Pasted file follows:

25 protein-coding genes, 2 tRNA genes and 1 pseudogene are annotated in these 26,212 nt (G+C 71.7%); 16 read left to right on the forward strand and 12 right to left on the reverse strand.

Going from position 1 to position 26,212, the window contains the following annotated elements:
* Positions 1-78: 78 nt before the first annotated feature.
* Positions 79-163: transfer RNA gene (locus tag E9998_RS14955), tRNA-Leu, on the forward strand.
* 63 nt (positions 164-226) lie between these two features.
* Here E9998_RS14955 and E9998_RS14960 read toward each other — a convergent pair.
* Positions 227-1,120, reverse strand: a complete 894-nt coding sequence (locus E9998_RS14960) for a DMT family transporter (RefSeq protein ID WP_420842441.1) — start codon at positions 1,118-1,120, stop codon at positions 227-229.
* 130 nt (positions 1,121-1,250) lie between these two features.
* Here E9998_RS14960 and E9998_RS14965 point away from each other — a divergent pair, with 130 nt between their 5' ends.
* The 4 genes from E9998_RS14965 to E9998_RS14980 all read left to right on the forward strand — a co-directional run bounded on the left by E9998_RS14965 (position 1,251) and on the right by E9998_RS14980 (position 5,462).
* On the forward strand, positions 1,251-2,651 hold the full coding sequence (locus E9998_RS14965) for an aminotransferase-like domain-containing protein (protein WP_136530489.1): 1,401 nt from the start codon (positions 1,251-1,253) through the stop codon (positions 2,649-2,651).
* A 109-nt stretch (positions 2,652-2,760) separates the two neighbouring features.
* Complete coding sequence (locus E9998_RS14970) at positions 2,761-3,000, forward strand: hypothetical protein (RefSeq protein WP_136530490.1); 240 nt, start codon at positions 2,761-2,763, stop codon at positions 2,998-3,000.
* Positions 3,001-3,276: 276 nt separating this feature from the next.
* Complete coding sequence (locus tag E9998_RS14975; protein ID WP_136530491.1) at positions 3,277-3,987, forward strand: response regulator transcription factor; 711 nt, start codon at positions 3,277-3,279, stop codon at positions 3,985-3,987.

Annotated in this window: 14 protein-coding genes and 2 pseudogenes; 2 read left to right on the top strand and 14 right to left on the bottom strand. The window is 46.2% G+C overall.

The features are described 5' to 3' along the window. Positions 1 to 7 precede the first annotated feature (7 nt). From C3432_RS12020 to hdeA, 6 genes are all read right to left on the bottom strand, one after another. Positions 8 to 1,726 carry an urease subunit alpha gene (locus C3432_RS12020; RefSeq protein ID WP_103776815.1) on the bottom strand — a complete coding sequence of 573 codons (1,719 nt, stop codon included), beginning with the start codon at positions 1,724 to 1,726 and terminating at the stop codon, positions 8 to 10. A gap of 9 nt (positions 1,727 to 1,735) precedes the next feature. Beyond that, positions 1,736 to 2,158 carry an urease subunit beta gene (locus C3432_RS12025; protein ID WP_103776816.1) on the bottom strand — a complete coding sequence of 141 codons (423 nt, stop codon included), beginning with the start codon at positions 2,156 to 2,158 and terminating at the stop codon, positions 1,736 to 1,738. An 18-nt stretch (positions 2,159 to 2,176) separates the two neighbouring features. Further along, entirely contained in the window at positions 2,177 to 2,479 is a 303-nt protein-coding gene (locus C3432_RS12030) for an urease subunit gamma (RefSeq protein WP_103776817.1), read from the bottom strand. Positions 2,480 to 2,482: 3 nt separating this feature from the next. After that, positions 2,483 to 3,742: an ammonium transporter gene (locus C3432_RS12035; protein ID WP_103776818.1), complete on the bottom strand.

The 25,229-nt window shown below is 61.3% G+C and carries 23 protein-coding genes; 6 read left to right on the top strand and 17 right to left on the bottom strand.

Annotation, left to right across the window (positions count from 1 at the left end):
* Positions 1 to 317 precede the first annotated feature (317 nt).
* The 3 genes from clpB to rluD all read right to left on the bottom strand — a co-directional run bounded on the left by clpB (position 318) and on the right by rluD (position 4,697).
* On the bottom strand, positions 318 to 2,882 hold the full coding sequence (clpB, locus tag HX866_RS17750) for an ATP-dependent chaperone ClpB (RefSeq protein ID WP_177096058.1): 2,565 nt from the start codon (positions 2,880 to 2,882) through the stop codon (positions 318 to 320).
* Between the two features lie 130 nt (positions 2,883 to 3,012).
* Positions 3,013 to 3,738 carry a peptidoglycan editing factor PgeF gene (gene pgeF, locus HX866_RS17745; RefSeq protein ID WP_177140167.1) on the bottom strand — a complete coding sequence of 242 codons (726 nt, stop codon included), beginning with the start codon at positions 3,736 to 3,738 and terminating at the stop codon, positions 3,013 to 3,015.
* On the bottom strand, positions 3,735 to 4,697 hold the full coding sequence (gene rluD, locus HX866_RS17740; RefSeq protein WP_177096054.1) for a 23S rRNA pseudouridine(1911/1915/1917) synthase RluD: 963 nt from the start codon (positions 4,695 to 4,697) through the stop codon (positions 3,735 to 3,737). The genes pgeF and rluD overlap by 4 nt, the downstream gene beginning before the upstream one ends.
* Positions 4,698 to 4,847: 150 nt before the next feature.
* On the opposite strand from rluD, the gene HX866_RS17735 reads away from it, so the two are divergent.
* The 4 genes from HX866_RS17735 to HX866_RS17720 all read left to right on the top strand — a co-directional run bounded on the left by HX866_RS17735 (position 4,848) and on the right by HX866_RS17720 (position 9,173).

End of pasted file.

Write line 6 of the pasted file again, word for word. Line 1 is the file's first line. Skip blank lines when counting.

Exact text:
* Here E9998_RS14955 and E9998_RS14960 read toward each other — a convergent pair.